Figure 3: Speed Bumps to Slow Motorized Scooters that Share the Cycle Paths
Figure 4: Plastic Bollards Physically Separate Cars from Entering Cycle Paths
Figure 5: Tunnels Continue Bike Paths in a Smooth Flow Without Interruption from the Ring Roads
Figure 6: Winding Residential Streets Lower Vehicle Speeds and Make Drivers More Aware of their Surroundings.
Adoption in the United States
Cities in the US like Atlanta are dealing with urban sprawl where people are not willing to bike the long distances from suburbia to city centers. Current US cities can promote traveling by bike by making it more difficult to drive. Measures may include reducing the number of parking spaces in cities and residential areas and incurring fees on parking spaces.
Design approaches in Houten are best applied to new districts of cities where there are opportunities to develop schools, housing and everyday shops in proximity, so people are willing to bike. Additionally, there are several opportunities for land development in the US to design a city from scratch or one with a newly growing population. One proposal in the US currently is a car free city close to Denver Colorado to serve a smaller population (Barber 2019).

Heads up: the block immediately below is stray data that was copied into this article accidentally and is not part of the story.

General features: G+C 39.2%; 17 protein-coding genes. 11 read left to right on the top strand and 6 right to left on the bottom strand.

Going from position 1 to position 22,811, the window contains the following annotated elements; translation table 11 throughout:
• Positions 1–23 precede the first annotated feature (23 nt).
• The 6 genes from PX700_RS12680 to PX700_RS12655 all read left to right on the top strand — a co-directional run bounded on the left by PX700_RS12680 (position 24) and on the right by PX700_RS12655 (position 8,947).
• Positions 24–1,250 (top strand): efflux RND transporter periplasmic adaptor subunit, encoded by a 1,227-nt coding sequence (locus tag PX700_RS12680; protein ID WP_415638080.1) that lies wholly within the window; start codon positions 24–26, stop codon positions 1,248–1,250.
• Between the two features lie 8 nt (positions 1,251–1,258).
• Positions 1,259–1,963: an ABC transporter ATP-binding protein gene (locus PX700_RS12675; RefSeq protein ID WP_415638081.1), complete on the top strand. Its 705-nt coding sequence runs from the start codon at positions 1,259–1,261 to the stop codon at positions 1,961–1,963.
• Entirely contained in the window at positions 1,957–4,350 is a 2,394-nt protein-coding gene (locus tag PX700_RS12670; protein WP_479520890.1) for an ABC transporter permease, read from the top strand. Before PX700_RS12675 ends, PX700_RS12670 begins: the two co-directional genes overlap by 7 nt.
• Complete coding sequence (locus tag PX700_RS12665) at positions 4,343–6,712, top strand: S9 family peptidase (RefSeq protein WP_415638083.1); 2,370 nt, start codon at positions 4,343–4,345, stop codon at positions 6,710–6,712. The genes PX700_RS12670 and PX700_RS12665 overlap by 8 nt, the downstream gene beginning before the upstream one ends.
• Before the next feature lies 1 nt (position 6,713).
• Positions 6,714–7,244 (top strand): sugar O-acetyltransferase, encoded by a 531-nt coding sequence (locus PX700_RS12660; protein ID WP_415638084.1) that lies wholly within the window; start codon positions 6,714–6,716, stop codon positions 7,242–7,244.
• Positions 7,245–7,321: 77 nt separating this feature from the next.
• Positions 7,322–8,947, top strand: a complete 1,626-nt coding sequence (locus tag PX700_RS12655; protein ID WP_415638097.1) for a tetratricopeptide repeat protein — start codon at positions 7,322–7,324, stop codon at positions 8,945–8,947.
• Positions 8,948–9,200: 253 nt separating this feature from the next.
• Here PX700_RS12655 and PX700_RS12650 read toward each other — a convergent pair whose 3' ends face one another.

Houten planned their transportation and overall city design based on keeping their children and citizens safe. As Andre Botermans, our Houten lecturer, said today, “cars are enemies of human beings.” He meant this in that when vehicles hit a person, it doesn't tend to end well for the person To maintain this goal of safety, Houten has limited vehicular traffic within the city and encouraged biking and walking to destinations. Houten considers itself less of a biking town and more of a “slow traffic” town. To discourage driving, Houten built a ring road on the outskirts of the town, as can be seen in the map below. This also was a way to discourage urban sprawl. Inside the city, a few roads enter the neighborhoods and lead to parking. Past these roads, none of the roads allow vehicles. Additionally, none of the neighborhoods have vehicular traffic connections to each other (instead there are cycling and walking paths between neighborhoods) and vehicles have to yield to cyclists and pedestrians within the ring road. In most cases, it's faster to bike than drive to places within Houten.